Visual Arts

Highlights

Bellevue Arts Museum just received a major grant from the National Endowment of the Arts in support of their presentation of a major exhibition of major Northwest ceramic artist Patti Warashina entitled “Patti Warashina: Wit and Wisdom.” The show opens July 12, 2013. For details, go to www.bellevuearts.org.

“Each moment we live our lives shine” is a group show that pairs drawings by artists with poems by poets to stimulating effect. The work of artist Jayong Yoon in included. On view till Jan. 26. Also on view now till Feb. 23 is “Nostalgia and Progress: 20th Century Japanese Prints” that looks at Japanese prints made just before World War II. Cullom Gallery at 603 S. Main St., open Wednesday through Saturday, (206) 919-8278 or go to cullomgallery.com.

Seattle artist Weng Gavino completed a large intaglio mural piece entitled “The Philippine Sun Kindles the Salmon Run,” depicting the story of the salmon akin to the Filipino journey in American society, struggling and spawning a legacy of justice and community building. The mural is part of a 7-foot tall kiosk entitled “Honoring Filipino Americans in Chinatown International District from 1911 to 2010.” It was unveiled recently in a public ceremony and will be one of four ethnic planned kiosks to be installed in the neighborhood. For more information, contact Maria Batayola at [email protected]

Glenn Richards presents The 12th Annual Mingei Pottery Show on view through Dec. 23. This show features the work of 18 exceptional Northwest potters who find inspiration in the tradition of Japanese folk art. The work of Reid Ozaki is included in this group show. 964 Denny Way in Seattle. (206) 287-1877 or go to www.glennrichards.com.

“Modern Twist: Contemporary Japanese Bamboo Art”  (see related article in this issue) is a group show showcasing contemporary artists working this meticulous craft. This touring exhibit comes from the Clark Center for Japanese Art and Culture and was curated by Dr. Andreas Marks.  On view through Feb. 3, 2013.  Also don’t miss “BAM Biennial 2012: High Fiber Diet,” a group show that features more than 40 contemporary fiber artists including work by Jisean Lee Isbara, Paul Komada and Jan Hopkins.  Through Feb. 24, 2013. Bellevue Arts Museum. (425) 519-0770 or go to www.bellevuearts.org.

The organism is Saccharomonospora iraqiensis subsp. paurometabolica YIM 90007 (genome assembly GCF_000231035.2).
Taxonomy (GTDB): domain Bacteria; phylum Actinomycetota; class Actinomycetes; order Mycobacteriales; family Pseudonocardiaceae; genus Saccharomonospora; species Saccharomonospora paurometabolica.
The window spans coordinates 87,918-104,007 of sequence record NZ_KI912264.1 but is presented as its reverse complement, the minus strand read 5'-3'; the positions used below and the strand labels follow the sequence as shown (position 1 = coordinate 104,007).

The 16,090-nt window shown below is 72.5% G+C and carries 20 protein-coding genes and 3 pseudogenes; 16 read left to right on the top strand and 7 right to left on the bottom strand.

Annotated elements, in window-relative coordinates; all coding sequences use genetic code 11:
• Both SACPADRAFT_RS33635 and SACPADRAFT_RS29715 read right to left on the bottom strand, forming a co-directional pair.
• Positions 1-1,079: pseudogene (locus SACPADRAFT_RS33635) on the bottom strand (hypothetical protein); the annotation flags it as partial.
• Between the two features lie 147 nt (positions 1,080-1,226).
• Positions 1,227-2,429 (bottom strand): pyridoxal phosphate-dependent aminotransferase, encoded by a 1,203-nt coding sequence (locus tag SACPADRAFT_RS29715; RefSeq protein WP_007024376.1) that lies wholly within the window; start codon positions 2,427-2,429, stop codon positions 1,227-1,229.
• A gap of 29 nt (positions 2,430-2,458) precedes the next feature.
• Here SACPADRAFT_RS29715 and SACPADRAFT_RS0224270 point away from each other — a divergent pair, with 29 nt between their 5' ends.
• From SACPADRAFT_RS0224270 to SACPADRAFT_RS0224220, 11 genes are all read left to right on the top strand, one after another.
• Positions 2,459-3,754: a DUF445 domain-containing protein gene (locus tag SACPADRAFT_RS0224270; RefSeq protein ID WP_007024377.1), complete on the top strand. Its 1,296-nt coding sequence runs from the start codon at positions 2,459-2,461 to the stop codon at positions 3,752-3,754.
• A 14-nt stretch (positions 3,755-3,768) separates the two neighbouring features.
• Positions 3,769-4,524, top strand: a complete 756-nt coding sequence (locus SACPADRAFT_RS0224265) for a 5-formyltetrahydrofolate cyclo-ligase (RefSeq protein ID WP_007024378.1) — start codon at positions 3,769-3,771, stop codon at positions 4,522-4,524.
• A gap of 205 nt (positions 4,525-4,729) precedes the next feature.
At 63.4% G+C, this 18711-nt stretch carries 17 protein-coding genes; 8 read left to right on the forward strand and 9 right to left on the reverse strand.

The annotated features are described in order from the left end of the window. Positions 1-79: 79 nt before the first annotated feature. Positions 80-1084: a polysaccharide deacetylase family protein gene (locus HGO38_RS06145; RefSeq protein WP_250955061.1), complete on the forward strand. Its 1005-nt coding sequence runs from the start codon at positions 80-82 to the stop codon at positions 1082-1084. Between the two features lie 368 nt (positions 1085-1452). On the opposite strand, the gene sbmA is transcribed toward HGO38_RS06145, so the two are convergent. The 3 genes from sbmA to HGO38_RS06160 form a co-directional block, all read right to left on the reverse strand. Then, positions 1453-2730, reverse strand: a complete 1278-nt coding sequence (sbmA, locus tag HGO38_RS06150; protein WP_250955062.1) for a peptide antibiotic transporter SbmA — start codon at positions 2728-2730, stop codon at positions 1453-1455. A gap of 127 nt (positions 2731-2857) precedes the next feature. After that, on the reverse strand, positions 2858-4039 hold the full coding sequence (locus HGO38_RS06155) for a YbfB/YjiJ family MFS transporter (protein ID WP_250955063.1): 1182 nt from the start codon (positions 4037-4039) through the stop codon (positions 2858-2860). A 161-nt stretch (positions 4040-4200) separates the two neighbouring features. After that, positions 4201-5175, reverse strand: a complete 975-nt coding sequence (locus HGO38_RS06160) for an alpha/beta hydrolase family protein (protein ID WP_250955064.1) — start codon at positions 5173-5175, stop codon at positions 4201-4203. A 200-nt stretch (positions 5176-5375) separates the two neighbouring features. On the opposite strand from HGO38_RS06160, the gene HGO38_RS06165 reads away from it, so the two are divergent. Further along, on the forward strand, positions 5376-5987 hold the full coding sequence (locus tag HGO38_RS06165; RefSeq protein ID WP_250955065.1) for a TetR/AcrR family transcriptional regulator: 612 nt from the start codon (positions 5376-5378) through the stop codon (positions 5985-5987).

“Now Here is also Nowhere” is a two-part meditation on non-linear accounts of how —  in making artworks about ideas and intangible concepts – artists continually question and destabilize the nature of the art object. The work of Korean performance artist Kimsooja  (an outdoor video of her performances around the world can be viewed in the front window of the Bill & Melinda Gates Foundation offices near Seattle Center) is included in this group show. Part I is now on view in the South Gallery through Jan. 6, 2013.  Henry Art Gallery on the UW Seattle campus. 15th Ave. NE and NE 4lst Street. (206) 543-2280 or go to henryart.org.

“Women Take Over” is the poster you’ll see all over town advertising Seattle Art Museum’s much-anticipated traveling show, “Elles: Women Artists from the Centre Pompidou” on view through Jan. 13, 2013.  SAM will stir in women artists from their own collection as well (including the work of Japanese mixed-media artist Yayoi Kusama who recently had a massive retrospective at the Whitney). For details go to www.seattleartmuseum.org/ells.  Also at the museum through May 5 of 2013 is a group show entitled “The distant relative who calls at midnight” which links together work from Aboriginal Australia, India, Canada and parts of the US. 1300 First Ave. (206) 654-3100 or go to www.seattleartmuseum.org.